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Alex Loznak is a Youth Activist at Our Children’s Trust and one of 21 young plaintiffs in a lawsuit against the United States that demands a science-based climate change recovery plan. In the spring, the federal government and the fossil fuel industry moved to dismiss the lawsuit but a federal judge in Oregon ruled against the motion.

About a year ago, Alex left his small, rural farm in Roseburg, Oregon to attend Columbia University in New York City as a first year freshman. The very week he left for the east coast, the case against the U.S. government was filed. ClimateYou talked to Alex about his involvement in the climate change issue. To find out more about him, check out Alex’s blogspot.

CY: As a plaintiff in the case against the federal government you had to state how climate change has personally impacted your life. Can you share that statement with us?

AL: Yes. I wrote up a 15-page standing declaration explaining how my family’s farm in Oregon has been severely impacted by climate change. The farm grows hazel nuts and the orchard was showing signs of deterioration. Because of the rising temperatures due to climate change, the summer of 2015 was the hottest summer on record and the two previous summers broke records as well. The Hazel nut trees, which usually don’t need that much water, started dying and we needed to water them on a regular basis to keep them alive. The heat also completely killed off a couple of acres of fir trees on our farm as well.

CY: What else inspired you to become part of this case?

AL:  I think Congress has shown complete disregard to the climate change problem and since the branches of government haven’t done anything, we had no alternative but to turn to the judiciary, which can act more quickly than congress. This is the fastest way for us to get meaningful action from the government. So far, President Obama is siding with the Kochs and their ilk, which are trade groups such as the American Fuel and Petroleum Institute and the National Association of Manufacturers, who joined to oppose our case and have it dismissed.

CY: What kind of support have you found on climate change issues on the Columbia campus?

AL: What has been really cool is that Dr. Hansen, the director of the Climate Science Program here at Columbia, has also been working on our case. There is a strong connection between the University of Oregon and Columbia University, and it’s great to have academics working on the case. I’ve also connected with the Columbia Divest for Climate Justice Group which argues that the university has to divest any of its financial holdings in fossil fuel companies. It’s the most exciting group of student activism on campus. They have had big sit-ins at Low Library.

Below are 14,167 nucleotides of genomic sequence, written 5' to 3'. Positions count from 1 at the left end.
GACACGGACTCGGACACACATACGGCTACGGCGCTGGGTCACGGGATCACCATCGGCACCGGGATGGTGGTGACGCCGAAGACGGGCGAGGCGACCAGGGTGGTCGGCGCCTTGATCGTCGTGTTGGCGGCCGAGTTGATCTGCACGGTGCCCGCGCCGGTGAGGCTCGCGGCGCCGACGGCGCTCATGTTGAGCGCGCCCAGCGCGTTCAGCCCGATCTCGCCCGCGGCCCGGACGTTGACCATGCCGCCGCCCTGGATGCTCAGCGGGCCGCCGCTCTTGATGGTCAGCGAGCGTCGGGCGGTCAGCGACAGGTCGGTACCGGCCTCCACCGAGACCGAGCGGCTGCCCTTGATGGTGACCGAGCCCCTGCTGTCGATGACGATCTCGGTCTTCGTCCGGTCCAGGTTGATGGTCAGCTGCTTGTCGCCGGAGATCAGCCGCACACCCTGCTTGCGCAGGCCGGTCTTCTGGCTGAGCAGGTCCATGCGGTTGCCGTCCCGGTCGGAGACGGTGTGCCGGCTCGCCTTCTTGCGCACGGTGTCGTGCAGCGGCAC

CY: What are your main concerns about climate change?

AL: Now that I’ve been living in New York City I’m concerned with sea level rise. I wrote a science paper for a sustainable development class that looked at the rate and amount of  sea level rise and the various predictions made by different  organizations about how much the sea is expected to rise by the end of the century. I concluded that we are not in a good place, even if we build numerous sea walls, they will have to get taller and taller. The stakes are high. Do we decide to knock down a building to or allow the base of the building to be under water? They can build sea walls only so high.

CY: How do you feel about climate deniers?

AL:  There were those kind of folks at my high school in Oregon and I really didn’t engage with them. To me, some of them seemed so lost, some believe that there is a conspiracy theory that’s behind climate change. I believe you can’t really get anywhere with folks who think that way and you have to just move on.

CY: Last March you attended the Global Student Leaders Summit in Reykjavik, Iceland, where they discussed the future of energy and the environment. What was that like?

AL: Going to Iceland was a total surprise. The Education Foundation paid for the air fare and that was great. Here I was, a kid from Roseburg, Oregon, who grew up on a rural farm in an low income area and who went to an underfunded high school, who was offered a great opportunity to connect with hundreds of students from all over the world. We gave a talk to about 700 students, which was a good public speaking exercise. I was so energized by all the kids at that conference and it was inspiring to share our legal case with them. It felt like we were turning the tide on climate change.

CY: How important has your blog become and other social media?

AL:  We need to know and connect with climate activists all over the world and we can do it easily through social media. Many of them out there are watching our case and that means we are doing it in solidarity with activists around the world, we are all  standing up to the fuel industry as this case moves forward. If we win, that will start a movement to finally, physically rebuild the energy infrastructure.

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